A lively book talk was organized by IAS Association, Rajasthan on the Facebook page of IAS Literary Society, Rajasthan on Sunday evening. The conversation was based on the book of poems ‘Acrobat’ translated by Nandana Dev Sen. She translated her late mother Nabaneeta Dev Sen’s Bengali poems into English in this book, which also happens to be her mother’s last work. She was in conversation with IAS Literary Secretary, IAS Association, Rajasthan, Ms Mugdha Sinha. The talk focused on her mother as a poet and maternal figure, pressures of being the child of celebrity parents ( her father is Dr Amartaya Sen), writing for children, her mother’s inspiration, etc.
Talking about her mother as a poet and a maternal figure, Ms Sen said that as a child one always assumes that their mother is unbreakable. Her mother was always a strong feminist with an outspoken voice. She was great fun which reflected in her work. In her poetry, her mother revealed her deepest and intimate self which Nandana began to understand when she was translating the poems. Her mother’s work was a window to her vulnerability, depth of pain and many emotional layers of truth.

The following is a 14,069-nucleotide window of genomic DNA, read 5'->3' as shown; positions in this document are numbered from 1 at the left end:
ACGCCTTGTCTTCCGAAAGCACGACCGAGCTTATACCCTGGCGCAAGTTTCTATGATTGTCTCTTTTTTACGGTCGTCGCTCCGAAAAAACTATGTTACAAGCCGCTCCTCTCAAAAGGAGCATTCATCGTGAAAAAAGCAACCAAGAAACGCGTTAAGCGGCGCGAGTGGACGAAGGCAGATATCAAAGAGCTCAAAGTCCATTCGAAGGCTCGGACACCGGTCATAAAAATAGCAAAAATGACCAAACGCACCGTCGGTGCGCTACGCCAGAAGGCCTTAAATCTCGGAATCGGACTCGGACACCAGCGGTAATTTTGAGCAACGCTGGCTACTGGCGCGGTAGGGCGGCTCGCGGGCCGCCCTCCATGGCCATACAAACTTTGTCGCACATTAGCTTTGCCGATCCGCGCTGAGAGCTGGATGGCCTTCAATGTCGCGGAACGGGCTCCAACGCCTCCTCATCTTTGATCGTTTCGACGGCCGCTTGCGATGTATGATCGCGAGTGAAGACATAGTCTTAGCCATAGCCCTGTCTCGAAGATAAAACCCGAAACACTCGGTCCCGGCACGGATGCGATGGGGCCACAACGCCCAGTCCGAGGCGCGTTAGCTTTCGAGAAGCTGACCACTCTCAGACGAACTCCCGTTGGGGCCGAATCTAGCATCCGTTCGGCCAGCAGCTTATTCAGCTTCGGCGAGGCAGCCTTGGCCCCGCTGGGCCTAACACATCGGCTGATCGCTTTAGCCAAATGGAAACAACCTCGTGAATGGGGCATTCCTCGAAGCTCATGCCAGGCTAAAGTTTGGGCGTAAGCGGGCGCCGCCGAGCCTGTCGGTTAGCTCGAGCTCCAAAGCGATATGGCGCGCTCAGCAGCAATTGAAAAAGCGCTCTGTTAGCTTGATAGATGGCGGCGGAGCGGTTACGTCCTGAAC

Talking about how different it is to write for children, Ms Sen said that writing for children is a big responsibility. One is reaching out to very impressionable minds. One can change the way children view life. There needs to be a fine balance between fun and encouraging them to think about empathy, equality and unity without it becoming boring.
Talking about her mother’s inspiration to write, Ms Sen shared that her mother was deeply formed by Bengali literature namely Rabindranath Tagore. Both her parents shared a close bond with Tagore. Apart from this, she was also influenced by other writers like – Ashapurna Devi, Buddhadeva Bose, Alokeranjan Dasgupta, etc. She was also influenced by national poets like Sylvia Plath, T.S. Eliot, Margaret Atwood, Alice Walker, Gloria Naylor, etc. Her mother looked to the past for inspiration but also looked to the present writers of her generation as well as what the younger generation was writing.
Nandana Sen also recited some of her favourite poems from the book.